The 17th Regiment returned to Corinth for a month before ordered on 7 May 1862 to help defend Vicksburg. During May and June, they camped at Edwards’ Depot, on the railroad between Vicksburg and Jackson, about eighteen miles east of Vicksburg. Capt. Taylor returned home to Union Parish about May 23rd to recruit more soldiers, as disease had taken a toll on the soldiers of the 17th Regiment. After his return, Taylor and his men moved to reinforce the Vicksburg garrison against Admiral David Farragut’s naval bombardment of Vicksburg in June and July 1862. In September, the men moved to a dry place just outside Vicksburg that they named “Camp Ouachita,” where they remained until the end of the year. On December 21st, President Jefferson Davis reviewed the Vicksburg troops, including Capt. Taylor’s company. One of Taylor’s men described Davis as “a calm looking old fellow.”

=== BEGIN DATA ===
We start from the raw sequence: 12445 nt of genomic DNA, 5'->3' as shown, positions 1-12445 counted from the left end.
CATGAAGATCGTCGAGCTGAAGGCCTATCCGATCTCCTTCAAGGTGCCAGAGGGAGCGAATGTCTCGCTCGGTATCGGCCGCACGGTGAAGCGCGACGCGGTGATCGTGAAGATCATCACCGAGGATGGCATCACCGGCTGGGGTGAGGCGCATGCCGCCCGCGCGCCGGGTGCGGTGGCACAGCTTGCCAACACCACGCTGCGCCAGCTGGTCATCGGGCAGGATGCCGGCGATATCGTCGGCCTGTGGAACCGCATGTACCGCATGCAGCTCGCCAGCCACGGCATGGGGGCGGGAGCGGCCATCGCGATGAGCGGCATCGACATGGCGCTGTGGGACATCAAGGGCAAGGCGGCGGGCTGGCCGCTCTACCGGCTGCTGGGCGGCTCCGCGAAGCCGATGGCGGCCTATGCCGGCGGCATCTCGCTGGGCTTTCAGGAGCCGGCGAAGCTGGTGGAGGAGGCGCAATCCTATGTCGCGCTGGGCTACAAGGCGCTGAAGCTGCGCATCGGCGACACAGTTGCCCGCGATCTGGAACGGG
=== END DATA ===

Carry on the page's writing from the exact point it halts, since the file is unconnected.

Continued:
Failing to reduce Vicksburg by bombardment, Gen. Grant now attempted to take the fortress by land, attacking from the north. Gen. William T. Sherman had overall control of the Union forces, while Grant planned to swing south through central Mississippi and attack from the east. Sherman’s men landed north of Vicksburg on December 26th and began slowly picking their way through the swamps and bayous blocking their approach. Confederate scouts observed the approach of Sherman’s men, and late that evening, the 17th Regiment received orders to make a hasty march from Camp Ouachita to Chickasaw Bayou, about five miles north of Vicksburg. Below the bluffs lining Chickasaw Bayou lay Widow Lake’s farm, and since his men arrived first, Richardson ordered Capt. Taylor’s company and the Claiborne Invincibles, from neighboring Claiborne Parish, to advance as pickets towards the swamps on the other side of Widow Lake’s old field. A torrential thunderstorm began as Taylor’s men scouted the area, and finding nothing, they went to the Lake resident for shelter. The rain continued all night, flooding the lowlands and forcing Sherman to concentrate his forces at the Lake house and follow the road to the bluffs. Taylor’s men became the first Southerners to exchange fire with Sherman’s advance troops on the 27th, but the bulk of the Northern army did not emerge from the swamps until 2:00 p.m. on the 29th. Sherman formed his army into double columns, eight abreast, and marched them double time across Lake’s old field. The columns divided, filed right and left towards the corners of the field, then fronted and charged the Confederate Army’s position along the bluffs. As the Southern troops had a secure and reinforced position behind the high bluffs and Indian mound, the slaughter of Northern troops charging uphill was horrendous. Taylor’s men took 400 prisoners, and one of his men alone fired 36 rounds at the Northern troops in defense of the Confederate position. One eyewitness reported that, due to the brave actions of her soldiers, the 17th Regiment gained, “not only ‘glory enough for one day,’ but enough to satisfy her ambition forever,” and that the regiment “truly had the post of honor that day” in dealing a resounding defeat to General Sherman’s Northern troops.